Potash and the unsung government corporation
By modern thinking, Canada's Potash Corp., now a corporate star in the midst of a front-page takeover bid, has an illicit origin.
Indeed, according to current business wisdom, Potash Corp. should not have succeeded. But now, global mining giant BHP Billiton thinks it's worth $40 billion. Others believe it is worth much more.
Still, the dirty secret here is that this huge corporate asset began its life as a twinkle in the eye of a socialist politician, Allan Blakeney. A Rhodes scholar and an ordinary guy, Blakeney was the man who succeeded Tommy Douglas — the founder of universal health care — as premier of Saskatchewan.
Yes, the Potash Corporation of Saskatchewan, was, gasp, a government owned and created company.
Nowadays, it really seems that Crown corporations, as they are called in Canada, no longer have any political champions.
To market-focused politicians of the right and centre, it is just assumed that private companies do a better job. While to those of the left, all corporations are seen as malevolent.
But it hasn't always been that way. Somehow government-owned business has fallen between the cracks.
Help in a downturn
In the U.S., Fanny Mae and Freddie Mac are the poster children for this discredited breed.
Set up to help provide cheap mortgages for ordinary Americans, they got in over their heads and are now billions of dollars in the hole.
It is easy to forget that the big flaw with Fanny and Freddie may not have been that they were creatures of the government.
Instead, since they traded on the stock market, the case could be made that their failure came from acting too much like a regular business, using their implied government support to take private-sector risks they never should have.
It is not so long ago that government corporations were believed by politicians of both left and right in this country to be valuable engines of economic growth.
It was a (provincial) Conservative government, for instance, that created Ontario Hydro, which remains a Crown corporation today. It was federal Tories who created the CBC.
The list of existing Crown corporations is long, created by governments at every level and of every stripe. And many other successful Canadian companies, now listed on the stock market, began as government instruments of economic growth.
Potash Corp. is just one example. Others include CN; Air Canada; Cameco, the giant uranium producer; and Canadair. There are many more.
Some were created from scratch. Others, like CN, were assembled from a group of failing companies in an industry that was going through a period of economic chaos. Canadair, the aircraft manufacturer now part of Bombardier, was brought to life as part of the war effort.
In economic downturns, these Crown corps would often invest tax dollars in services when no private company was interested.
The Saskatchewan advantage
Different Canadian governments created most of the successful Crown corporations because they fulfilled a crucial economic need: Electrical power, infrastructure, transport, communication.
But others, including Potash Corp., were for resource extraction, created with the express purpose of investing in jobs and keeping them close to home.
Their entire raison d'etre was to build a large locally-controlled corporate player so as not to leave the small fry to be swallowed up by some out-of-province company run from a distant centre.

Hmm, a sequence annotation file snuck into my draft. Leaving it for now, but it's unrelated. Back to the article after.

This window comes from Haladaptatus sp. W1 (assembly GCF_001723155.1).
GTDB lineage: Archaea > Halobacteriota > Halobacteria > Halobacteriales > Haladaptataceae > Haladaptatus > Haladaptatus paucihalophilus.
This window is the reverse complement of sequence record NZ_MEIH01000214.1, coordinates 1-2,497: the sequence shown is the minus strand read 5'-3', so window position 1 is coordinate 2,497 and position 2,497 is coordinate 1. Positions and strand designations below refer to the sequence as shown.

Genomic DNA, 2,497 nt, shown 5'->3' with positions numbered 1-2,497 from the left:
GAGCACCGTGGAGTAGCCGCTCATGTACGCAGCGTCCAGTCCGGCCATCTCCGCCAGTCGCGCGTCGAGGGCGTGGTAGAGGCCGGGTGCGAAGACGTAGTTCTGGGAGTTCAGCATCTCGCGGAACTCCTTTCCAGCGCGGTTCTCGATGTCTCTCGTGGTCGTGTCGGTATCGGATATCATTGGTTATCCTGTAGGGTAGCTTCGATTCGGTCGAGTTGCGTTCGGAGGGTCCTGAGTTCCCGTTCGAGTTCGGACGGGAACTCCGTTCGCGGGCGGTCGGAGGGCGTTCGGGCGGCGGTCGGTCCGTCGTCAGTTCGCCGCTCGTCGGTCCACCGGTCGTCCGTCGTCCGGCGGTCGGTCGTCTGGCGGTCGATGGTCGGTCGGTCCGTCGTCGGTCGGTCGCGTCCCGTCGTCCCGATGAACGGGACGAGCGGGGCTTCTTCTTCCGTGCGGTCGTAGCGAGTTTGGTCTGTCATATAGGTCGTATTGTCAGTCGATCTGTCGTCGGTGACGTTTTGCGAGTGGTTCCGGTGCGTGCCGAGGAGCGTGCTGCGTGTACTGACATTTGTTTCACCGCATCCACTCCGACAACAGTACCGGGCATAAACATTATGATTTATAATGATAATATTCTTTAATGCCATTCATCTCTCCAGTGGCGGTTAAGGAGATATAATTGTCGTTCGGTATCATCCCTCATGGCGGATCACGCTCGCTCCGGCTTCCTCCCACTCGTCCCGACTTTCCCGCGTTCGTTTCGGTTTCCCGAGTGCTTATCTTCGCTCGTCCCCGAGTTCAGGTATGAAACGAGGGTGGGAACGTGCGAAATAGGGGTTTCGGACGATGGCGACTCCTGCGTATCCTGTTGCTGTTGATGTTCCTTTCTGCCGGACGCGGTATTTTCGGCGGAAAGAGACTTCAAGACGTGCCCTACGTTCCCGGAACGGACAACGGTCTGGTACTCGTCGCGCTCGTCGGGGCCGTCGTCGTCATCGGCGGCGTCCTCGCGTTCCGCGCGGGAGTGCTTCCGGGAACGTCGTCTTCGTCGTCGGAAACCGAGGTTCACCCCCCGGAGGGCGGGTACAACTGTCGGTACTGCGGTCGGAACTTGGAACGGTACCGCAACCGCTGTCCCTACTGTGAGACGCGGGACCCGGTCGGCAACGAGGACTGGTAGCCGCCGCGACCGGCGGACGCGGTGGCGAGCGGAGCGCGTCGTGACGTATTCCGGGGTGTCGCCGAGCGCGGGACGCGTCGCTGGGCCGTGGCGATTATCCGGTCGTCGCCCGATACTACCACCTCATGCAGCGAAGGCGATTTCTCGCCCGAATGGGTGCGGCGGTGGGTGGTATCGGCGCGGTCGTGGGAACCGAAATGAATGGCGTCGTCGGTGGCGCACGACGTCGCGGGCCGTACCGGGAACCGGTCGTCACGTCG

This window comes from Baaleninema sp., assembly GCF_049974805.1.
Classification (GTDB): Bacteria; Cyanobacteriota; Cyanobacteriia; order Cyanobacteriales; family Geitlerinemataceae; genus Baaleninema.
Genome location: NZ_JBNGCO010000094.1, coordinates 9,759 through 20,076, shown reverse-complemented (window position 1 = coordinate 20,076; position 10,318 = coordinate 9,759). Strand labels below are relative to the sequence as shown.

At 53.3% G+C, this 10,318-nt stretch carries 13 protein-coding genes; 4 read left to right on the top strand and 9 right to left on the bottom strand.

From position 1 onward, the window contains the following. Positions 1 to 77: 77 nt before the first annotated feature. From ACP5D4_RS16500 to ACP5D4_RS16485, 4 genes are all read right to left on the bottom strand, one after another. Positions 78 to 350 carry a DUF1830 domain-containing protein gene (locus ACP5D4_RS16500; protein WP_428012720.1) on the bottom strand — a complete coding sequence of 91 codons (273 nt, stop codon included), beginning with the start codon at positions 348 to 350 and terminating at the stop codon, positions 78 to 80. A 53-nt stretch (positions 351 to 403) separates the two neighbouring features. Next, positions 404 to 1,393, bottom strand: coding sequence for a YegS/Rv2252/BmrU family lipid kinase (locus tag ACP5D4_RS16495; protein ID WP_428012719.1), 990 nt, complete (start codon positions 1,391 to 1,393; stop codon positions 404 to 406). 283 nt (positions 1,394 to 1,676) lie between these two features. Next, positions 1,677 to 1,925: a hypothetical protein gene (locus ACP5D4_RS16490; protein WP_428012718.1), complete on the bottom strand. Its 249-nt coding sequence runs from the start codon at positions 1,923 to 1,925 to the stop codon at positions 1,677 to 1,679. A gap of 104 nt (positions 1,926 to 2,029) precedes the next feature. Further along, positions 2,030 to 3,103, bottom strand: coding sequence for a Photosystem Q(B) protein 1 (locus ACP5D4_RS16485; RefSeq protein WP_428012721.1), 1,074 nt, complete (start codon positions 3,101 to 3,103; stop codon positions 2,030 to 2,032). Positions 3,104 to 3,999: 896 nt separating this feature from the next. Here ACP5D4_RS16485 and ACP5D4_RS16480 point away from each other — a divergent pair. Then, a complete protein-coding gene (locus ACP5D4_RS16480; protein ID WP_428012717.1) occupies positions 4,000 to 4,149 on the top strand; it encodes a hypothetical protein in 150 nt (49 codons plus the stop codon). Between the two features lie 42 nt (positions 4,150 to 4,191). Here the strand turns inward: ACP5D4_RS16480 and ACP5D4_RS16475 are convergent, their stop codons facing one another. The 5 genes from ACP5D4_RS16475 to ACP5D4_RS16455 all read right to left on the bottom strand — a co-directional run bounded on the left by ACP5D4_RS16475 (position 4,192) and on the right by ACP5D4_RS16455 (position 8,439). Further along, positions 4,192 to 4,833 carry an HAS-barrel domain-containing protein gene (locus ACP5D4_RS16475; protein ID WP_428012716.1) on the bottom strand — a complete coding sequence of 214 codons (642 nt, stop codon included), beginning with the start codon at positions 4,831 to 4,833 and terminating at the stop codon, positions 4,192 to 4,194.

The Saskatchewan Crown corporations, both those that are in government hands and those now listed on the stock market, remain remarkably well run. Perhaps it is something in the water.
(A friend from York University's Schulich School of Business told me once about a study that showed the leading common feature of many successful organizations was that they were run by a person from Saskatchewan.)
Sasktel remains a modern and efficient telecom provider despite serving a provincial population of only one million.
It is hard to know how long it will last. But it is also hard to imagine that if it and the other Saskatchewan Crowns had not been created that there would still be telecom, power and insurance head offices in the province.
It is true that government corporations sometimes become unwieldy. Some, like the old Ontario Hydro, were forced to serve their political masters rather than market forces and so built up huge debts.
Since they are often too big to fail, taxpayers always have to pay eventually.
But, as we have seen recently, companies owned by stockholders that are judged too big to fail can get much bigger bailouts.
The difficult thing to calculate is whether the public investment in government companies is worth the jobs, the services and the economic development they create.
In the case of Potash Corp., it is clear that investment is worth quite a bundle, or BHP Billiton would just take its wads of cash and build its own potash mine.
The other hard thing to calculate is when is the best time for governments to relinquish control, confident that it has done its good work and trust the stock market to do the right thing.
The huge value the market is placing on Potash Corp. reminds us that despite the current ideological tide against these kinds of entities, government corporations remain part of our economic tool chest.
Some fail but that is true of all endeavours. When they are successful, they can accumulate capital that may take years to show its value.
They can create new business when no one else is willing to invest. They can create wealth and power. And if you don't believe me, ask the Chinese. They have plenty of government-owned corporations that are said to want in on this bidding war as well.